You mentioned bamboo can be used to make almost anything, can you tell us more about some of your favourite bamboo products?
What I find incredible is that each country that grows bamboo use it differently, for varying purposes, and according to their traditions. For example in Vietnam, they produce beautiful hand spun bowls, plates, and trays. The craft is really unique to the region and is beautiful to watch. We work with one community south of Hanoi who makes these items in their homes and it provides an additional income stream for them. The families are usually farmers who work in the rice fields, it makes me love the end product even more because it makes such a difference to the communities.
In Japan, they have a different technique of weaving and are renowned for creating intricate bamboo vases which are just phenomenal. Japan also has a very long history and tradition of making bamboo paper. It’s super expensive, but it’s incredibly beautiful.
And in Myanmar, they make exquisite hand-carved, hand-painted umbrellas. They also have a really interesting technique of making bowls using tree sap, they use it to lacquer the bowls made of bamboo and horsehair.
For those of us who are new to bamboo, what products fly off the Bamboa shelves and are a must-try?
Our t-shirts are really popular because they’re super soft and never get smelly (yes, really!) – you can actually wear a t-shirt for a whole week before it starts to smell, even in the tropics. Our bamboo flasks and bamboo cutlery sets with straws are also popular.
Our bedsheets and towels are also fantastic. The bed linen is 100% bamboo. To make them the bamboo fibres are broken down into individual fibres that are thinner than hair, and that’s what makes them super soft and silky. Bamboo is actually five degrees cooler than cotton, so it’s brilliant for the Asian climate.
I’d also recommend our towels. Bamboo is antibacterial as it contains a property called bamboo kun, it’s the reason why you don’t need pesticides to grow it. What that means for towels is that they never get smelly! Even if they’re damp or wet, or have been in your sports bag for eight hours, they will never smell. It’s just very different from a cotton towel. When you live in Asia with a humid environment, cotton towels start to smell after a while.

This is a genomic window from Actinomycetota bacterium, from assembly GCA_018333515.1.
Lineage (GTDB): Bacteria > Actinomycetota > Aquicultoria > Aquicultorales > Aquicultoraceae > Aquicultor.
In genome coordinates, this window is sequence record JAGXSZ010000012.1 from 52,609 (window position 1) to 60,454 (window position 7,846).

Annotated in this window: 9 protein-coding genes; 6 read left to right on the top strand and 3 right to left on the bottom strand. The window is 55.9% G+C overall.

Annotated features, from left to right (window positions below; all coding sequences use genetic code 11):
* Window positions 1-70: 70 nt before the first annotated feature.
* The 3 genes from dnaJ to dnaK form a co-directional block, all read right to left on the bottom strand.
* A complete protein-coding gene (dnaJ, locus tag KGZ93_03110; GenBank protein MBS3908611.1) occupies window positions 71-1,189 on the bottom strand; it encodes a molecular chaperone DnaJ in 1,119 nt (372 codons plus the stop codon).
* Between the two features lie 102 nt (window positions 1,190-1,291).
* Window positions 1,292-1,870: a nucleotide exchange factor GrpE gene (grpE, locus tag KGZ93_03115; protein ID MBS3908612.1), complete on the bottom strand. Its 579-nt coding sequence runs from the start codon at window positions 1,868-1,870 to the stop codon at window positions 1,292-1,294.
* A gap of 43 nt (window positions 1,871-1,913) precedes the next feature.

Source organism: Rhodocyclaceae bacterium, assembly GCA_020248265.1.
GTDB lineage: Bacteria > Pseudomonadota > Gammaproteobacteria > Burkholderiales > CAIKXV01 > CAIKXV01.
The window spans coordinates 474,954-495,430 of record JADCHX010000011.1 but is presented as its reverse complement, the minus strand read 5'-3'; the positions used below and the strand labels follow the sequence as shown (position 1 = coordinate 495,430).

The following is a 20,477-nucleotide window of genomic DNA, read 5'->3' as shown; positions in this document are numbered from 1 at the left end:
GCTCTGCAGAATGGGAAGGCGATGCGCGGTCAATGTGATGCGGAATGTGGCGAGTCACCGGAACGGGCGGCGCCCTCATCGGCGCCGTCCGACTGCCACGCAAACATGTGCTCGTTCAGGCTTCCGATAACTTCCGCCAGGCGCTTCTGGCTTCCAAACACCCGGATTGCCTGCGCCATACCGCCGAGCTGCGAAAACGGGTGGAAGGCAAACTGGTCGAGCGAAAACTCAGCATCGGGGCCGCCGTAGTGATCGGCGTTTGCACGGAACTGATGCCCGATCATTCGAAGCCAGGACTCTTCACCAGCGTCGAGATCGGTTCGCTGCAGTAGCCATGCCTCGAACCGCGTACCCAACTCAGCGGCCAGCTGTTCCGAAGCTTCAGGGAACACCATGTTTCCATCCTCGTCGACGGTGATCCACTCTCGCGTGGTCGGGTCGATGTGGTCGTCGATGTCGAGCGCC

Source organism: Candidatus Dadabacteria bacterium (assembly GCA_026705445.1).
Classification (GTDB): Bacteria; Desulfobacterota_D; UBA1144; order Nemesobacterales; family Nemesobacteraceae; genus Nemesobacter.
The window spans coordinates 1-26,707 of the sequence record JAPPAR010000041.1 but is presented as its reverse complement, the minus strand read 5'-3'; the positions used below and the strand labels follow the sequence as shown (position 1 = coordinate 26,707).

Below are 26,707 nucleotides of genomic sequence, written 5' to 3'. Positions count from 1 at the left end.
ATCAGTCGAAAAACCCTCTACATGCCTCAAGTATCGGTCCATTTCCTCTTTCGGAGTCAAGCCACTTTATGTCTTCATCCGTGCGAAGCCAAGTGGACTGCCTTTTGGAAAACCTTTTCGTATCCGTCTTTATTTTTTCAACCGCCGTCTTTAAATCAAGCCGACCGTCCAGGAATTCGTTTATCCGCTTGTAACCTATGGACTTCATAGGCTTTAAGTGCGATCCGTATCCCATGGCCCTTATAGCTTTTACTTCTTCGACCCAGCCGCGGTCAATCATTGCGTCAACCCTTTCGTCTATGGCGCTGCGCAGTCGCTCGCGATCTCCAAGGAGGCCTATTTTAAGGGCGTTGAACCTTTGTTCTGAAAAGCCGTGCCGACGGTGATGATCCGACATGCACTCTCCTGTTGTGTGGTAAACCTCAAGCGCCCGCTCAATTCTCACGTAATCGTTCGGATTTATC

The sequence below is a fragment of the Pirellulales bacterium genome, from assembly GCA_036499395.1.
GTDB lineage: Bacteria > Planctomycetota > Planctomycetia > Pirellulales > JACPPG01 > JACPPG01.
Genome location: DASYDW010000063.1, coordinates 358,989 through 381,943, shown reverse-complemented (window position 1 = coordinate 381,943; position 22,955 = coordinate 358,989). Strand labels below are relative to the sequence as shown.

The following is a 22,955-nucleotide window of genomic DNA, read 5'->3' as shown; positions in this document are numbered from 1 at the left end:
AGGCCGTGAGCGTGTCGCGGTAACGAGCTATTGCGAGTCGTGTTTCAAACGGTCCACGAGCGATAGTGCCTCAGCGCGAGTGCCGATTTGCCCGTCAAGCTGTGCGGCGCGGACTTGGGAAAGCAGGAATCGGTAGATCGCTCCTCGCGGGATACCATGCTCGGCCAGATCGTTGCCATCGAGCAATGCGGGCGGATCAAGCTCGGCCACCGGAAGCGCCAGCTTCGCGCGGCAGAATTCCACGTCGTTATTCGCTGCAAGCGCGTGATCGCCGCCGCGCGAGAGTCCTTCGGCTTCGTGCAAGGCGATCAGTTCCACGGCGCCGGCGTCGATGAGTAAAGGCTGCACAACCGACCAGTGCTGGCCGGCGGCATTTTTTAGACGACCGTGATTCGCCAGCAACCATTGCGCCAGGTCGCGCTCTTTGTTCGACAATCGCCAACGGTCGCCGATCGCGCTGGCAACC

You’re armed with so much knowledge and passion for bamboo and Bamboa, what does the future hold for you and the brand?
I’m currently working on a really exciting project with a friend (or bamboo colleague, as I like to call him!). He works for the UN and focuses on bamboo projects in rural communities in Timor, Indonesia, and Nepal. He has helped develop what I can only describe as a bamboo cottage industry; these villages are now making a living from bamboo production. In collaboration with him, we have created a nonprofit organisation called Grow Bamboo which aims to donate part of its proceeds to growing bamboo in these rural areas. We’ll also be supporting these communities in making bamboo products. This next step is really connecting all of the dots for me; we don’t just want to sell bamboo products, we also want to help the communities grow, make, and sell these kinds of products. Because of the climate crises, my focus has really shifted to ensure I’m contributing to growing bamboo in a bid to help mitigate CO2 emissions. That is my priority for the future.
That is really inspiring, what #LittleGreenSteps involving bamboo could we all adopt that would make a difference?
There are a few easy things that anyone can do that would make a huge impact. To start, pick up a bamboo cutlery set. I always carry mine with me as it’s small enough to fit in my handbag and I’m always surprised by the amount of plastic cutlery that is still offered at large food chains, it’s terrible.
We’ve also just launched bamboo makeup remover pads, which are far more eco-friendly than non-biodegradable tissues or wipes. They come with a little bag so once used it’s easy to pop them in the bag and throw them into the wash. We also have bamboo cotton buds! It’s really hard to find non-plastic cotton buds which is a real shame. Finally, we also have shopping bags made entirely from bamboo fibre. All of these are really small changes that could be implemented immediately, and as bamboo is 100% biodegradable it won’t end up in landfill straight away. Bamboo is just so wonderful, I really do think it’s the way forward…
So do we Julia, so do we!